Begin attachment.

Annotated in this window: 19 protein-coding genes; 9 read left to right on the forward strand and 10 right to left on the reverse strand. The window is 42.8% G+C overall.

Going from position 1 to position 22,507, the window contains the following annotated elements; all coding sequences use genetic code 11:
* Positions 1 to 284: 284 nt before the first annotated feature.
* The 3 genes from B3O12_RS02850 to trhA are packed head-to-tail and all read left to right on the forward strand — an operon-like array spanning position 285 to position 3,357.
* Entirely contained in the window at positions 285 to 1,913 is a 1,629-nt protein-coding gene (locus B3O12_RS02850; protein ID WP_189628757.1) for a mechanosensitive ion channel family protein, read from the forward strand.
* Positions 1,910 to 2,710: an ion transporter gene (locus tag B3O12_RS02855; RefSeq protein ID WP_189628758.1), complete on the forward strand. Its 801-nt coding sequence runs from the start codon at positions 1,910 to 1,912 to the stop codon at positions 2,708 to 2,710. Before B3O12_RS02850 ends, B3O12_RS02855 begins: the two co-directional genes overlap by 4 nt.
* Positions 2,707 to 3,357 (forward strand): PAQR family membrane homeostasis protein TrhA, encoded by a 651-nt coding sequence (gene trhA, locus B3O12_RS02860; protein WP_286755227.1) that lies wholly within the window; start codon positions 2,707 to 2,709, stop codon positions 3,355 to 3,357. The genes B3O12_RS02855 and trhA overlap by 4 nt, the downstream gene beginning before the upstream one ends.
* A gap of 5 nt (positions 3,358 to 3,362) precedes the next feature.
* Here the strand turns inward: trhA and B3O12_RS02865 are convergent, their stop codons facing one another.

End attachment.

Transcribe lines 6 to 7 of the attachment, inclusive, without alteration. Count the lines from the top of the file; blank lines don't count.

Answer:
* Positions 1,910 to 2,710: an ion transporter gene (locus tag B3O12_RS02855; RefSeq protein ID WP_189628758.1), complete on the forward strand. Its 801-nt coding sequence runs from the start codon at positions 1,910 to 1,912 to the stop codon at positions 2,708 to 2,710. Before B3O12_RS02850 ends, B3O12_RS02855 begins: the two co-directional genes overlap by 4 nt.
* Positions 2,707 to 3,357 (forward strand): PAQR family membrane homeostasis protein TrhA, encoded by a 651-nt coding sequence (gene trhA, locus B3O12_RS02860; protein WP_286755227.1) that lies wholly within the window; start codon positions 2,707 to 2,709, stop codon positions 3,355 to 3,357. The genes B3O12_RS02855 and trhA overlap by 4 nt, the downstream gene beginning before the upstream one ends.